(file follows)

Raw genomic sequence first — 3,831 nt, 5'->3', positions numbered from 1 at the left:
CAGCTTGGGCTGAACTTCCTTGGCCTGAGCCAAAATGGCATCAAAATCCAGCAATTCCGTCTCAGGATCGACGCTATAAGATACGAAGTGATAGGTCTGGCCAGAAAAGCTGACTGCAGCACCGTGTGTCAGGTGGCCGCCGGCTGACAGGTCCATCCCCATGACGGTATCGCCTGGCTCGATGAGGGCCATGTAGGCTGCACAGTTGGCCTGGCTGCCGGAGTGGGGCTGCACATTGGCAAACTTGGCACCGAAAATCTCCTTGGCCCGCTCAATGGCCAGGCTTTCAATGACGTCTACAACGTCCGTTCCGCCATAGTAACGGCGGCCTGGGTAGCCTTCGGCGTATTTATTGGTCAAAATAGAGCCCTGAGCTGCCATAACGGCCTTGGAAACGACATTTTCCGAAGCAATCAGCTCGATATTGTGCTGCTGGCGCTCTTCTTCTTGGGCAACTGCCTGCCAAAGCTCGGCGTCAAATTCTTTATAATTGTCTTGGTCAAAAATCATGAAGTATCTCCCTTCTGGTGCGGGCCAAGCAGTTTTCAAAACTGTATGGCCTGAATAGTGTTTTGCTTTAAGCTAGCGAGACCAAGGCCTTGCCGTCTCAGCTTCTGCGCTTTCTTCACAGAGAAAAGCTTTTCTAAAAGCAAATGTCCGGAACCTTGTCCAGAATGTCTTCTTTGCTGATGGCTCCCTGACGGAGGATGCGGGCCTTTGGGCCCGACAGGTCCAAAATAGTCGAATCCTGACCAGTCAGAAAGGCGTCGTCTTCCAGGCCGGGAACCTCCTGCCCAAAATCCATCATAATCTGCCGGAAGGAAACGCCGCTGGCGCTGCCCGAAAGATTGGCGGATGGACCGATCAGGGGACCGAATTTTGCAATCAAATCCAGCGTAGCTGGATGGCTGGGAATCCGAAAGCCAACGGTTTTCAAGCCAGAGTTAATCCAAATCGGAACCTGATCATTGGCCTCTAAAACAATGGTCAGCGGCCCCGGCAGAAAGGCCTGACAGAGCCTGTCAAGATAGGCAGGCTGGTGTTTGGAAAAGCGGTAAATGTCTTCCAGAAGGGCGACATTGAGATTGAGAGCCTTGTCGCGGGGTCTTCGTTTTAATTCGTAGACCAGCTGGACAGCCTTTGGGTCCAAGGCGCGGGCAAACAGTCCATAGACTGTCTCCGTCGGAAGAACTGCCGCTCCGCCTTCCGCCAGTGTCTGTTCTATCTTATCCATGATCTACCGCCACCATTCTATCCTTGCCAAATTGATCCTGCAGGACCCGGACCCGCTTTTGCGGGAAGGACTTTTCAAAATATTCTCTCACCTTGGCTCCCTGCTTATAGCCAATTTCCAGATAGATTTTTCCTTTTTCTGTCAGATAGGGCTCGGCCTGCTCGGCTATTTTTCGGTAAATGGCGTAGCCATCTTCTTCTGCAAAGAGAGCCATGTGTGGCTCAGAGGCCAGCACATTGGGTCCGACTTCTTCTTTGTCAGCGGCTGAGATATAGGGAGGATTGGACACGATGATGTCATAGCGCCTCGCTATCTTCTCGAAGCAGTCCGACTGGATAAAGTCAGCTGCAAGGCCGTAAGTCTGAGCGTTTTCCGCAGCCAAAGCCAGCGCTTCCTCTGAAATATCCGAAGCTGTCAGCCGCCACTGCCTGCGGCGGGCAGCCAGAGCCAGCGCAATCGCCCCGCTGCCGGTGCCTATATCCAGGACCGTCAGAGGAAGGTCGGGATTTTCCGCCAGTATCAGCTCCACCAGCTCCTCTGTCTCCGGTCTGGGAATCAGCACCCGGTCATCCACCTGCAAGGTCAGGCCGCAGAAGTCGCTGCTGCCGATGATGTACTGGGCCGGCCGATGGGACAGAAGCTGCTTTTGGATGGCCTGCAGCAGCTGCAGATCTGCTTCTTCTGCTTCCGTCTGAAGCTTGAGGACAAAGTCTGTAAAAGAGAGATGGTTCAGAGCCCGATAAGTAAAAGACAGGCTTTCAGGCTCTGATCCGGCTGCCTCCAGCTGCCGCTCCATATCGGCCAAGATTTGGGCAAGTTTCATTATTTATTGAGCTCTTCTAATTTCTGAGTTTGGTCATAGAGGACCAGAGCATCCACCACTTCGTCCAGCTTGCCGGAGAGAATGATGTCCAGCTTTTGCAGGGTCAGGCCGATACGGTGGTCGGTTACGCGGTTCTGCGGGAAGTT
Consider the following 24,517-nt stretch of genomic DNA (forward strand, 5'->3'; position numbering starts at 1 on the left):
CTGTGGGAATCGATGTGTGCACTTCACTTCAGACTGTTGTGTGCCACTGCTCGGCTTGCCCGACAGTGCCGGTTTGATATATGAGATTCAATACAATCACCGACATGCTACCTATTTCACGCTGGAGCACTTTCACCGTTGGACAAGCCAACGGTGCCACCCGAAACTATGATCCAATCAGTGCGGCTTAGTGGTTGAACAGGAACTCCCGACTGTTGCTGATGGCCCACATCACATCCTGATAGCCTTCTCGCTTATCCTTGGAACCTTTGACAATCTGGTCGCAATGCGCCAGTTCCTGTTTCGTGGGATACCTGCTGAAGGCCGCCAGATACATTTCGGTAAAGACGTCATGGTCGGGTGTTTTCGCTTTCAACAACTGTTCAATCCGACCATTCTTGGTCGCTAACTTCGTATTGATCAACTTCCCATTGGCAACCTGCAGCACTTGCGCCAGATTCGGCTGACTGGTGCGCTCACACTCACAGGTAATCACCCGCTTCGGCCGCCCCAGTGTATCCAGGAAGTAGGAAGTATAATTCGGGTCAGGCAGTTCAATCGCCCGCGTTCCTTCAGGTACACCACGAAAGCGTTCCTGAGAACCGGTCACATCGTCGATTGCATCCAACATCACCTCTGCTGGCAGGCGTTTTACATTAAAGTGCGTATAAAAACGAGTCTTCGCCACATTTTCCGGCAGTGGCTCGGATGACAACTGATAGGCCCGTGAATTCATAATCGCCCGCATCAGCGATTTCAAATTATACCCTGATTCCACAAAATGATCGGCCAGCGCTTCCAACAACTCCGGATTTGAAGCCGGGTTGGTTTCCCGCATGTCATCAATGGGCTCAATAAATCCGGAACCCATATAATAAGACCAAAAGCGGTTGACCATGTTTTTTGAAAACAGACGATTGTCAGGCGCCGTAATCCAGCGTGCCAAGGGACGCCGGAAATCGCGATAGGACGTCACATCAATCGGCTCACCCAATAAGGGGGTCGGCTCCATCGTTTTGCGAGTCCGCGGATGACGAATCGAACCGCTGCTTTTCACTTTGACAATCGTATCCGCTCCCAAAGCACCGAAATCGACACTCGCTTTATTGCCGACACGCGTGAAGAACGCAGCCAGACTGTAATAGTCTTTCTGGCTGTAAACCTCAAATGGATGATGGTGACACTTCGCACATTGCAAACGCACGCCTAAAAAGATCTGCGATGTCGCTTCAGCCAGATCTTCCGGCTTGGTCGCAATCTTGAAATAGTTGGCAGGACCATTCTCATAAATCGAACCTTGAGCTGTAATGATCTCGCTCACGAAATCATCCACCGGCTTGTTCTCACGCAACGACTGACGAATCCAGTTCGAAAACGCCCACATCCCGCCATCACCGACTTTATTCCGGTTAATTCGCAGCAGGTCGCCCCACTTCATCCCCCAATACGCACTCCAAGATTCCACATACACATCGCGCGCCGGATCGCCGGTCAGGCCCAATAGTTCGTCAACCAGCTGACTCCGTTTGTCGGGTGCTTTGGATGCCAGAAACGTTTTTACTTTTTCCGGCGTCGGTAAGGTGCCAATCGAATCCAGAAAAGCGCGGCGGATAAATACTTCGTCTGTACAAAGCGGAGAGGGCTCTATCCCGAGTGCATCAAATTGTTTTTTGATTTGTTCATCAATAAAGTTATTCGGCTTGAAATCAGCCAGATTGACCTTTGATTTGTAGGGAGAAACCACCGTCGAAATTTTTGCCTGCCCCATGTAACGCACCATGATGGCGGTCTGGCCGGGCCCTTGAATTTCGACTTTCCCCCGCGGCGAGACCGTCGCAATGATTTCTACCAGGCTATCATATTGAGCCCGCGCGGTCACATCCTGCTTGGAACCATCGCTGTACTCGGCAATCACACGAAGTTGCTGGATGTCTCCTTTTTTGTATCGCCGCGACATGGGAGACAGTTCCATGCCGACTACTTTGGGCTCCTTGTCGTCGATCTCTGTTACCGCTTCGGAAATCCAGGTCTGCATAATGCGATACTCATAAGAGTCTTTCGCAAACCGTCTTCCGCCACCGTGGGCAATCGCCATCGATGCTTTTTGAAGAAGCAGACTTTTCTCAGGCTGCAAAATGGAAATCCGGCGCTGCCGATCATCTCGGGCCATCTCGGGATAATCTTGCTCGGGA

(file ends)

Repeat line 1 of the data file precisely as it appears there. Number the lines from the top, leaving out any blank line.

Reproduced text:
Raw genomic sequence first — 3,831 nt, 5'->3', positions numbered from 1 at the left: